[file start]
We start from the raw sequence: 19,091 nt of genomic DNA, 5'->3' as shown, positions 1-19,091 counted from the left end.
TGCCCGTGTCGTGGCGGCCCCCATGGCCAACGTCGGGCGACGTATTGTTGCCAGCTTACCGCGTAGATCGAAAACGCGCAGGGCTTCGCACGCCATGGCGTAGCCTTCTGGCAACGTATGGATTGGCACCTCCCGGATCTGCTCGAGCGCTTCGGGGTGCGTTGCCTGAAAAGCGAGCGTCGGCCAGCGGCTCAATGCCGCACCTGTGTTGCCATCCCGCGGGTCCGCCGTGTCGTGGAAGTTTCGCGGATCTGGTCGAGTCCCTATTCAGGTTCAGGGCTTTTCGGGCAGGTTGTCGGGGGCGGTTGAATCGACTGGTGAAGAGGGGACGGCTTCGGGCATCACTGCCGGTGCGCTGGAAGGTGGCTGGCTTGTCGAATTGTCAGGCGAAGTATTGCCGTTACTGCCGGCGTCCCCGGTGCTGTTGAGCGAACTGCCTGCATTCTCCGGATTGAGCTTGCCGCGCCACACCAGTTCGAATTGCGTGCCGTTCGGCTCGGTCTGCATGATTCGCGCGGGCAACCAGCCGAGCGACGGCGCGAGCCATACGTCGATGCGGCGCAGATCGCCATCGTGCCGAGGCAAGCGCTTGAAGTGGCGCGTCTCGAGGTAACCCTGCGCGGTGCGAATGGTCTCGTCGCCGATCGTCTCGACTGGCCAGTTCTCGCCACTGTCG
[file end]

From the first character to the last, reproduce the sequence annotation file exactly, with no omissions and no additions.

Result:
We start from the raw sequence: 19,091 nt of genomic DNA, 5'->3' as shown, positions 1-19,091 counted from the left end.
TGCCCGTGTCGTGGCGGCCCCCATGGCCAACGTCGGGCGACGTATTGTTGCCAGCTTACCGCGTAGATCGAAAACGCGCAGGGCTTCGCACGCCATGGCGTAGCCTTCTGGCAACGTATGGATTGGCACCTCCCGGATCTGCTCGAGCGCTTCGGGGTGCGTTGCCTGAAAAGCGAGCGTCGGCCAGCGGCTCAATGCCGCACCTGTGTTGCCATCCCGCGGGTCCGCCGTGTCGTGGAAGTTTCGCGGATCTGGTCGAGTCCCTATTCAGGTTCAGGGCTTTTCGGGCAGGTTGTCGGGGGCGGTTGAATCGACTGGTGAAGAGGGGACGGCTTCGGGCATCACTGCCGGTGCGCTGGAAGGTGGCTGGCTTGTCGAATTGTCAGGCGAAGTATTGCCGTTACTGCCGGCGTCCCCGGTGCTGTTGAGCGAACTGCCTGCATTCTCCGGATTGAGCTTGCCGCGCCACACCAGTTCGAATTGCGTGCCGTTCGGCTCGGTCTGCATGATTCGCGCGGGCAACCAGCCGAGCGACGGCGCGAGCCATACGTCGATGCGGCGCAGATCGCCATCGTGCCGAGGCAAGCGCTTGAAGTGGCGCGTCTCGAGGTAACCCTGCGCGGTGCGAATGGTCTCGTCGCCGATCGTCTCGACTGGCCAGTTCTCGCCACTGTCG